Google is set to tighten the link between Gmail and Google Talk by allowing users to conduct instant messaging sessions from within the mail service's interface.

In future, users will not need any separate software to use Google Talk from within Gmail. The rollout, limited to users of the English-language interface, will be completed in a matter of weeks, said Gmail product manager Keith Coleman.

Users will see a new list of contacts, from which IM sessions can be started. IM windows open up right on the browser, which can be either IE 6.0 and up, or Firefox 1.0 and above. Support for other browsers will be added later.

Google developed this feature to address the "arbitrary separation" that exists between e-mail and IM applications, a source of frustration and inconvenience for users, Coleman said.

However, users wanting to use Google Talk's voice feature will have to use the IM service's own interface, because, at least for now, Gmail will only host text chat IM sessions, he said.

Coleman admitted that it would be an "obvious" move for Google to extend the Google Talk voice chat capabilities to Gmail, but said that the company isn't committing to doing that at this point.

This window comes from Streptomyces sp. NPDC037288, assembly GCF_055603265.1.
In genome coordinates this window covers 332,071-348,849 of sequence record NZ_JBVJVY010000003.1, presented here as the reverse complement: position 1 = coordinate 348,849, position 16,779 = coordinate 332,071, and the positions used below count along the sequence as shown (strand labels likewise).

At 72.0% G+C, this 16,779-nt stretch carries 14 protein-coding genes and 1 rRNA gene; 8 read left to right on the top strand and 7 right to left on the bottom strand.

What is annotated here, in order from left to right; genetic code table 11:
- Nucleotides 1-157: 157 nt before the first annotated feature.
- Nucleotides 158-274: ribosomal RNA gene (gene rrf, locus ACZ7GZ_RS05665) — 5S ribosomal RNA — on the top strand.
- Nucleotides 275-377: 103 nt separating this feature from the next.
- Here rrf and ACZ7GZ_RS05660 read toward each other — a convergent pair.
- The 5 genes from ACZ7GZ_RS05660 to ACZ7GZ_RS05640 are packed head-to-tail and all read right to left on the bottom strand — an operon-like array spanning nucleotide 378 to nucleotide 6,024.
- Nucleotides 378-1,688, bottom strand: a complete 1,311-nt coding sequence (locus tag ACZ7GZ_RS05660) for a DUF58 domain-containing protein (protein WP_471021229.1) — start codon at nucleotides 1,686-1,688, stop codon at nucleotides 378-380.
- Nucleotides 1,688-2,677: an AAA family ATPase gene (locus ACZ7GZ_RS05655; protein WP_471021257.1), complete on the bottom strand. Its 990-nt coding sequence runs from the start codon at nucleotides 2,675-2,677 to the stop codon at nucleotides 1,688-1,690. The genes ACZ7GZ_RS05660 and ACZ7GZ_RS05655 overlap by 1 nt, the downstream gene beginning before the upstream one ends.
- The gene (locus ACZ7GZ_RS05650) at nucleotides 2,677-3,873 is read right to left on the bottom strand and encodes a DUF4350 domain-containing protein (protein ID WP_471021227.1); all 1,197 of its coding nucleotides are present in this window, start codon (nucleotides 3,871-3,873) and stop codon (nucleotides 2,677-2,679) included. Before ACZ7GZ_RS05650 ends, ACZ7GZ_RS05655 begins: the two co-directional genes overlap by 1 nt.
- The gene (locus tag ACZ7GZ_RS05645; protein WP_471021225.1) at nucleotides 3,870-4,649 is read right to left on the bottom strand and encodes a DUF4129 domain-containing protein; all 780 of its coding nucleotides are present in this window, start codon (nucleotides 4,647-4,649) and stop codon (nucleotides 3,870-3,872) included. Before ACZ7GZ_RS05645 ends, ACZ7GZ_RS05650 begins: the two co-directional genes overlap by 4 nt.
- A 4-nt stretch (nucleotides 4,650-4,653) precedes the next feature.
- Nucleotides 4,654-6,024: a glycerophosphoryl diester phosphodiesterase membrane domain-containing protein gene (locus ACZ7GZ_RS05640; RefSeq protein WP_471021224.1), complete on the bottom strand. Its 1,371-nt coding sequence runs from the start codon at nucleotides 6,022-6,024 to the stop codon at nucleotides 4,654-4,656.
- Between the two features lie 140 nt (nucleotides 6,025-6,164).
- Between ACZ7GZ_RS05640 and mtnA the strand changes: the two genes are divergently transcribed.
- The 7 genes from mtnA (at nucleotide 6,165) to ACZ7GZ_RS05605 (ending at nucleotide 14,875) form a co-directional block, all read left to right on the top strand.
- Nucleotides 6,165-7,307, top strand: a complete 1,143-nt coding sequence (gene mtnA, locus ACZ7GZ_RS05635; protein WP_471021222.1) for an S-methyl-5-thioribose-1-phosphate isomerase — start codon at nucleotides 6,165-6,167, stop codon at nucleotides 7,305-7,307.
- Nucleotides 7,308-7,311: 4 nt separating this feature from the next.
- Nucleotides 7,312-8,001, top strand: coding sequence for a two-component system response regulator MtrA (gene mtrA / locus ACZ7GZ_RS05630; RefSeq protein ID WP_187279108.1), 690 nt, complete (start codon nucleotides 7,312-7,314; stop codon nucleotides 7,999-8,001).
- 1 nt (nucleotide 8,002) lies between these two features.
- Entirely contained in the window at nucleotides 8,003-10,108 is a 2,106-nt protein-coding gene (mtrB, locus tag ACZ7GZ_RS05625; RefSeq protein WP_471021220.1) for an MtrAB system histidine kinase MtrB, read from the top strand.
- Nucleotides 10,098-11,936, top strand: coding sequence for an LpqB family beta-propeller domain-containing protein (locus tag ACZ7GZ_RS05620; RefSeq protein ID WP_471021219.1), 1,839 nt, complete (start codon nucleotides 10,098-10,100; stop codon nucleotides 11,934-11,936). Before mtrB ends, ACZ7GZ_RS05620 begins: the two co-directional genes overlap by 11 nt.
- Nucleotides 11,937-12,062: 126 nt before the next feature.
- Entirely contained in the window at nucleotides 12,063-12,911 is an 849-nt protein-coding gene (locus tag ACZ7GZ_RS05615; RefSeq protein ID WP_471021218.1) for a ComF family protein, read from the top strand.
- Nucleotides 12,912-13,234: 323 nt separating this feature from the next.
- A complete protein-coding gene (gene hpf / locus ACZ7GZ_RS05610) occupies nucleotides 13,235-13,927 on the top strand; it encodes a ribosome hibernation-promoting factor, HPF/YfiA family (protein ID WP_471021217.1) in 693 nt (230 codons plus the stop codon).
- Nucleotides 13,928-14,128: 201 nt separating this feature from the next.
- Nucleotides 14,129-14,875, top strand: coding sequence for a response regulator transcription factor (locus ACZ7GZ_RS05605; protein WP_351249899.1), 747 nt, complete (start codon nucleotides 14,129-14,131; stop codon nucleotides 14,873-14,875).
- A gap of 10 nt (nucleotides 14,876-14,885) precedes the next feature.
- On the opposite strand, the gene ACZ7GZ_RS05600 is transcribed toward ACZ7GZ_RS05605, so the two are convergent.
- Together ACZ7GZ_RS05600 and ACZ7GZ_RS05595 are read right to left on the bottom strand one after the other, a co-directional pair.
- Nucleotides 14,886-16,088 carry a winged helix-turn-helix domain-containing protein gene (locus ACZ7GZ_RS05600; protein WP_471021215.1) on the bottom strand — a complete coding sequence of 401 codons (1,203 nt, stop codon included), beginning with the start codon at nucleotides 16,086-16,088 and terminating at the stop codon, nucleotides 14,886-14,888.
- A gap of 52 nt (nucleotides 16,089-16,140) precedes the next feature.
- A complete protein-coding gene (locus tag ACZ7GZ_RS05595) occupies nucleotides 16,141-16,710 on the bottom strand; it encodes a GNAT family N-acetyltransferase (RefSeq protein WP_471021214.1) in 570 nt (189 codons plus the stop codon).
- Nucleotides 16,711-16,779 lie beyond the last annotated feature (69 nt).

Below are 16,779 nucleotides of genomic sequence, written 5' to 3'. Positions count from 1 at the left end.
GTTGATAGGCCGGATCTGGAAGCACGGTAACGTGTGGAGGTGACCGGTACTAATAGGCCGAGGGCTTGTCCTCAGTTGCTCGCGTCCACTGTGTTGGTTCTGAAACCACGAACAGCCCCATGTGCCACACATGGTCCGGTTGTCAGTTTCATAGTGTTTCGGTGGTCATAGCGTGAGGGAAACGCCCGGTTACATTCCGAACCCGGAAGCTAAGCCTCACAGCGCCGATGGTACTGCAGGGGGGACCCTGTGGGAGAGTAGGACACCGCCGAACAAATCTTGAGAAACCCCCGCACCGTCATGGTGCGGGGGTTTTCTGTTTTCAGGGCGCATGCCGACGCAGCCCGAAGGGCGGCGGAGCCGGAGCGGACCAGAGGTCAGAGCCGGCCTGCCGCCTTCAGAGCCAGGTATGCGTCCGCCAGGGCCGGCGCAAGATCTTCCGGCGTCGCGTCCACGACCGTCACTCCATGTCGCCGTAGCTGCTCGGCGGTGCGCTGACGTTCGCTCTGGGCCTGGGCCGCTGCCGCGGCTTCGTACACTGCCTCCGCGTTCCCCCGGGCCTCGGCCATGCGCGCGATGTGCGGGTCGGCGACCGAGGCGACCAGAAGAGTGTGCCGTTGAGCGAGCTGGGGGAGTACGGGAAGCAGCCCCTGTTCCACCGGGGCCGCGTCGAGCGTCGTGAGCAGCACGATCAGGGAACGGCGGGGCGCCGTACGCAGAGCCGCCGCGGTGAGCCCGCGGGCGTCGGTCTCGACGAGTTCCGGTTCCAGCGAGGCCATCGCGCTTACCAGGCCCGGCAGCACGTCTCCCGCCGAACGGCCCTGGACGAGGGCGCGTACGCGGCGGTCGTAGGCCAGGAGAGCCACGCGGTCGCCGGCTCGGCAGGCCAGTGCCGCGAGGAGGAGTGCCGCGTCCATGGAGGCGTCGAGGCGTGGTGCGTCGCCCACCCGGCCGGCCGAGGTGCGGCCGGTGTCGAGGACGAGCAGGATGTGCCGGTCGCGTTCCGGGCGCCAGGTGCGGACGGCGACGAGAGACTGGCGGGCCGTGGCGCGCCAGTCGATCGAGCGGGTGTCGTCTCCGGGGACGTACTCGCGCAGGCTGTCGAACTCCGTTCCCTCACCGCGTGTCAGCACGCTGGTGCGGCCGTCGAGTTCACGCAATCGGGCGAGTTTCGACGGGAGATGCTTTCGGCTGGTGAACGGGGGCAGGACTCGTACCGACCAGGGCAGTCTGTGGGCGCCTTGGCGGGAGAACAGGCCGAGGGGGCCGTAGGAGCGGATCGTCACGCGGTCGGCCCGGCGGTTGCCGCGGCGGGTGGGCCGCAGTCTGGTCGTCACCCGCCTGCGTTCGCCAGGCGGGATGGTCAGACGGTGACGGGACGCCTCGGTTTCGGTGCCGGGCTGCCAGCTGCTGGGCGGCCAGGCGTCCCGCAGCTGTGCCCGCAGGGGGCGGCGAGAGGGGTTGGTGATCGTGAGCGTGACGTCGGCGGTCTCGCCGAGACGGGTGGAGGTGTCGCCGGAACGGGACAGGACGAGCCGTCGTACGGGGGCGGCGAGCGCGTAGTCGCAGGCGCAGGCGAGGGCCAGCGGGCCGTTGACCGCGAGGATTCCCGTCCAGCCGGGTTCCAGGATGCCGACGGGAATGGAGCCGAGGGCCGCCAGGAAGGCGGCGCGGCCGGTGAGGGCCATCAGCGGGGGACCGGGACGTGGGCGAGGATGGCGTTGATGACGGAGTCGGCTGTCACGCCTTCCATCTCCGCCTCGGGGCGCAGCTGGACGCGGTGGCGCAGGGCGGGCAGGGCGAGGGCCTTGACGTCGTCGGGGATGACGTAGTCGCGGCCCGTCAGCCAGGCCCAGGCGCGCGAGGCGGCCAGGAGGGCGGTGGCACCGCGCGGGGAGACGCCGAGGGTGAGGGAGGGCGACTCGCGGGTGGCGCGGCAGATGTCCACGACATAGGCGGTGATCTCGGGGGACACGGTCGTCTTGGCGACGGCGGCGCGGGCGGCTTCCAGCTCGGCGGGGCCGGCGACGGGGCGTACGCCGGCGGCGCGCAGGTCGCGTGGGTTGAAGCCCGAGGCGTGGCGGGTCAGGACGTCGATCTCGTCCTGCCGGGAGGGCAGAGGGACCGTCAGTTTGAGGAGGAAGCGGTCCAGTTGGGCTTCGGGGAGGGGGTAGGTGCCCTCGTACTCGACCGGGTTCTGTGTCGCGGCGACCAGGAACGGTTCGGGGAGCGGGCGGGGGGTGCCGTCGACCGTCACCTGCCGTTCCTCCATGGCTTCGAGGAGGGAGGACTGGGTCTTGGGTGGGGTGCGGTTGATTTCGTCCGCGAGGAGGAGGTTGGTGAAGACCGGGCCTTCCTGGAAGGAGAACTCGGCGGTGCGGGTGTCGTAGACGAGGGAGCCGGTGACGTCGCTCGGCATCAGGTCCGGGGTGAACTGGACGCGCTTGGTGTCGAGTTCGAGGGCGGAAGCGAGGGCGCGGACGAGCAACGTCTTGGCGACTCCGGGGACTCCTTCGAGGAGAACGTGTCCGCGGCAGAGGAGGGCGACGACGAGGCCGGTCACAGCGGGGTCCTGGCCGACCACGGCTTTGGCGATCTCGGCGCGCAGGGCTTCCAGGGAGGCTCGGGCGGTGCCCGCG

Google Talk sessions conducted on Gmail will be saved by default along with e-mail messages. Users have the option of turning off this functionality to prevent the system from keeping a record of a text chat.

The company launched Google Talk in August of last year and made it a requirement for its users to have a Gmail account. Both services are free and both are in beta, or test, periods.

When Google Talk was launched, it included a set of initial links with Gmail, including identical log-in information and the ability to access the Gmail inbox from within the Google Talk interface and send e-mail messages from there. In addition, Google Talk alerts users when new messages are received in their Gmail account. Moreover, the two services share a single list of contacts.